Tuesday, April 19, 2011

An Armoire Awakened

Hello everyone!

Well, in the last week I've managed to get quite a bit done around here. Unfortunately, that means I've been somewhat neglectful of the blog, but I hope you'll think the lack of posts was worth it when you see what I was working on.

In my quest to rid the side porch of furniture detritus projects, I finished a Craigslist armoire that will be going in my office as a much-needed storage place for crafting and sewing materials.

The armoire is from the 1930s and I immediately fell in love when I spied it on Craigslist.  The curvy lines on top are so pretty and feminine. And the little drawer! How adorable is that?

'Scuse the tight crop...I was trying to hide my porch of shame. Also, you are seeing shadows cast by a tree on the front of the armoire. As a friend from Arizona said when she visited me for the first time: "You live in the forest!"

The armoire orginally belonged to the seller's mother and had been painted yellow at one point and then stripped, so the wood was bone dry.

Before I could paint, veneer repairs were needed. The door fronts were particularly chipped in several places so I used Kwik Wood and carpenter's wood filler to smooth out the imperfections. I did a decent job of leveling it, but then I noticed the wonkiness happening on the left door. (See the gap at the top?)

Once I noticed this, it seemed like the gap got bigger and bigger each time I looked at it....grrrr. I proceeded to remove both doors and see if fiddling with the hinges would right the problem. However, once the doors were off, I realized I liked the armoire quite well without them.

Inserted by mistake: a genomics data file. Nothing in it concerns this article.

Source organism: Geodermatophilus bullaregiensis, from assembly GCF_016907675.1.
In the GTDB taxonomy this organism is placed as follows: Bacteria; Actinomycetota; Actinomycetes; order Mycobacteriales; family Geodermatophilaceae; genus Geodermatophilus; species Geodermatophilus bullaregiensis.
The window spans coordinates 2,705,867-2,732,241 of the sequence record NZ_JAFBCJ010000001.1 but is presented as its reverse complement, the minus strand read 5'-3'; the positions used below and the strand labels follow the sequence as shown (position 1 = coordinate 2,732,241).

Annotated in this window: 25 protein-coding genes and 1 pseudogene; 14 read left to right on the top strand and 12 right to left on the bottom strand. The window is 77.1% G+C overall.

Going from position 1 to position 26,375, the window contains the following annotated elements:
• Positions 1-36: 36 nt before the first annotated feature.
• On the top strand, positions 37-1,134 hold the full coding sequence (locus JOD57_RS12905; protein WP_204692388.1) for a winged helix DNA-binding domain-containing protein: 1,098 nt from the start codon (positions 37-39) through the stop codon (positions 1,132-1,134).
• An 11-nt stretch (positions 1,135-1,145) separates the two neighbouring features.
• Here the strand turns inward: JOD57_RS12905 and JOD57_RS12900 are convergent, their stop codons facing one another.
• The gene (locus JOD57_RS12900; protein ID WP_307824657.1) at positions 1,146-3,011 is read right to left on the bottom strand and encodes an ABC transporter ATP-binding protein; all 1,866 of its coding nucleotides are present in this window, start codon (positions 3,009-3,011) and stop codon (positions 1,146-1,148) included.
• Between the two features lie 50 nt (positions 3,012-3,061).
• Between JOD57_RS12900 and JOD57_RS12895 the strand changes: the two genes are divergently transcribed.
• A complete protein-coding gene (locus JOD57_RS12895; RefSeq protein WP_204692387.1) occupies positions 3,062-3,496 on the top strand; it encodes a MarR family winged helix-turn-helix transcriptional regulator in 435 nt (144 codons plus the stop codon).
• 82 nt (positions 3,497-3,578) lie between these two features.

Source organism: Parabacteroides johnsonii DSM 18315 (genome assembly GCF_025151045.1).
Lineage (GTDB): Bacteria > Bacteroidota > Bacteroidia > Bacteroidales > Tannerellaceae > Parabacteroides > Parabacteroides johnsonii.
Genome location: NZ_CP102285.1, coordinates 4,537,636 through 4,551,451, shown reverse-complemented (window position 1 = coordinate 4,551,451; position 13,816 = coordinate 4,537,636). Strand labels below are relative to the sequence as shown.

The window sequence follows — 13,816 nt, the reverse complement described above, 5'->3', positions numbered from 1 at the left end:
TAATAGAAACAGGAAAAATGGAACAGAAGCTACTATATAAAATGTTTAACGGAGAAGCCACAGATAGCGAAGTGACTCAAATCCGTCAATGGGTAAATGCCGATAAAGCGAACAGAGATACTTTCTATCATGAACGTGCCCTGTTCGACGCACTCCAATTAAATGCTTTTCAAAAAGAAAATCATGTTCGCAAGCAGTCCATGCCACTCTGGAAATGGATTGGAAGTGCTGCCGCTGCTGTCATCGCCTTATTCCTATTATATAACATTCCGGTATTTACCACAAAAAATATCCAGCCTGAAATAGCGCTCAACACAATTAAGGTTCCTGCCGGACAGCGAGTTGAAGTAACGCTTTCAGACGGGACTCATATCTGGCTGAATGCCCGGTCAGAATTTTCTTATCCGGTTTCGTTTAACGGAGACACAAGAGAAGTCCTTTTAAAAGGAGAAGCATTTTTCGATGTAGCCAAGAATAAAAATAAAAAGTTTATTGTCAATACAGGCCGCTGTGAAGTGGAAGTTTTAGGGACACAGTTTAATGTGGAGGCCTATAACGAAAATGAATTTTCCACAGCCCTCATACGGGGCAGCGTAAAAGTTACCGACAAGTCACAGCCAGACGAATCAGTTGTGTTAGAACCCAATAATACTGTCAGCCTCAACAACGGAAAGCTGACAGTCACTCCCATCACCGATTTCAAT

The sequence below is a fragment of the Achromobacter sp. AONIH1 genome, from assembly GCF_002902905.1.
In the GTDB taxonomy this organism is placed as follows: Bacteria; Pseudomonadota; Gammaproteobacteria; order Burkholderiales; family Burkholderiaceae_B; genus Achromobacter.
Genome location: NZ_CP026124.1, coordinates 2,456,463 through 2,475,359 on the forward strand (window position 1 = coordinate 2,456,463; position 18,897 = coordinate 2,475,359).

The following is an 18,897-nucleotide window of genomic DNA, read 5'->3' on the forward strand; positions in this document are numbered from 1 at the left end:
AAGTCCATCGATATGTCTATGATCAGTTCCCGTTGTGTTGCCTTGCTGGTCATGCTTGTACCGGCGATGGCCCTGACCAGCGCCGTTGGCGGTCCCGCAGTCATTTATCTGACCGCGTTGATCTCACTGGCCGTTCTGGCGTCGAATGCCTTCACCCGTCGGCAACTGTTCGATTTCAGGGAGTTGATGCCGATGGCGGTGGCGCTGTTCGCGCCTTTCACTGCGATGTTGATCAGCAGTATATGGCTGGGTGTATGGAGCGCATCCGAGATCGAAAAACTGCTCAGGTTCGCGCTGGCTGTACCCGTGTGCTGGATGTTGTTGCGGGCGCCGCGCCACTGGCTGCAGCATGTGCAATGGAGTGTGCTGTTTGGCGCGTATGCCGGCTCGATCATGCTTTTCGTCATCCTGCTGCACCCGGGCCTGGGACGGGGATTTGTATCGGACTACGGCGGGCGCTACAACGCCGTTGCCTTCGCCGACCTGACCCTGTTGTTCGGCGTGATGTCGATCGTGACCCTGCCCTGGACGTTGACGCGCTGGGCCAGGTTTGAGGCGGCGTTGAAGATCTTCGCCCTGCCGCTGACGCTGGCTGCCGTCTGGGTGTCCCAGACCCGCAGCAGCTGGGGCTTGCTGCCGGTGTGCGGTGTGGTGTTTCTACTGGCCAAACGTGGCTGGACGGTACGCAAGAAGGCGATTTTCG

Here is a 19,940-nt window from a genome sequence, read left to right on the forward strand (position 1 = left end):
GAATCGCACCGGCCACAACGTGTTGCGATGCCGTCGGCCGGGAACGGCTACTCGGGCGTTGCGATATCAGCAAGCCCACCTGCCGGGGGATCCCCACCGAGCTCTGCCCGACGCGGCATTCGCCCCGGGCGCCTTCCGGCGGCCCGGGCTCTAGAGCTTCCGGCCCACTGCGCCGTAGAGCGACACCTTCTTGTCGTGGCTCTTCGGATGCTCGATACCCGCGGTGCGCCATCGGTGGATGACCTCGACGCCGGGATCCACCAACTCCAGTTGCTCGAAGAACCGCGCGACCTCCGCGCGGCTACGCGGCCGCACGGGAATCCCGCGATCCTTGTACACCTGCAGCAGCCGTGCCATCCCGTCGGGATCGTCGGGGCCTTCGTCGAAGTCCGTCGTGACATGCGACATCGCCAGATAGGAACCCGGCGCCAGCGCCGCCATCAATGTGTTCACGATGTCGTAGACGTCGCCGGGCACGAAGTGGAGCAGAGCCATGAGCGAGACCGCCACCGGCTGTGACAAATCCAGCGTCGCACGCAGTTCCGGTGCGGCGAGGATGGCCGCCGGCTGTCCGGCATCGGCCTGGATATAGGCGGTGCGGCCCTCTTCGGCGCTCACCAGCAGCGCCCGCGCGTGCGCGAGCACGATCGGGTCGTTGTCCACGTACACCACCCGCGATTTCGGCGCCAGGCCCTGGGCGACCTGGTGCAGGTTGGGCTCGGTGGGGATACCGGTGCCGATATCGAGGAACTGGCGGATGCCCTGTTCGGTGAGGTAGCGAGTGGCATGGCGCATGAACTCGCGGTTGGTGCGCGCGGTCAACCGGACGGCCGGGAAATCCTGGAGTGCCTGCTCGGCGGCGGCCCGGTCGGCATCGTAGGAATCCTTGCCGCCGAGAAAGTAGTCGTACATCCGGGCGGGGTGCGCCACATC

Fickle, aren't I?

My rationalization behind leaving the doors off was that they didn't really add any visual interest with their flat fronts. And if I decided to antique the piece, the areas of repaired veneer would reveal themselves to be decidedly imperfect.  A little too imperfect for such an elegant piece.

Since I knew I needed to conceal all my crafting junk, but didn't have proper doors, I got to thinking about the pretty Tanya Whelan fabric I ordered in February...particularly this fabric, called Amelie, from the Delilah collection.


So after painting the armoire in Big Chill by Sherwin Williams, I whipped out two yards of Amelie and this is what I came up with:

She looks so British now with that light grey paint and Cath Kidston-esque fabric!

Basking in the spring-time light...

But wait!

Let's take a peek behind those curtains...

Well, well, what do we have here? <cheeky grin> Yellowed, vintage book pages and newspapers were decoupaged to the interior because I didn't feel like painting anymore for an element of surprise. This is truly a multi-media armoire!  Paint, fabric *and* paper...

By the way, save your money if you've been buying Mod Podge to decoupage. I mixed 2 parts white glue with 1 part water and it worked like a charm. For added protection, the paper is sealed with a single coat of leftover Polyacrylic. 

And all that time I spent repairing the doors I ultimately removed won't be for naught. My husband is going to make shelves of them for the inside, then this armoire is going into service!

Take care,

P.S.--I'll be back later this week with a proper introduction to my flock of hens. Until last week I had six, then we added two Polish Silkie youngsters over the weekend, and another laying hen will be coming in a few weeks. Is there such a thing as being a crazy chicken lady?  If so, I think I'm becoming one...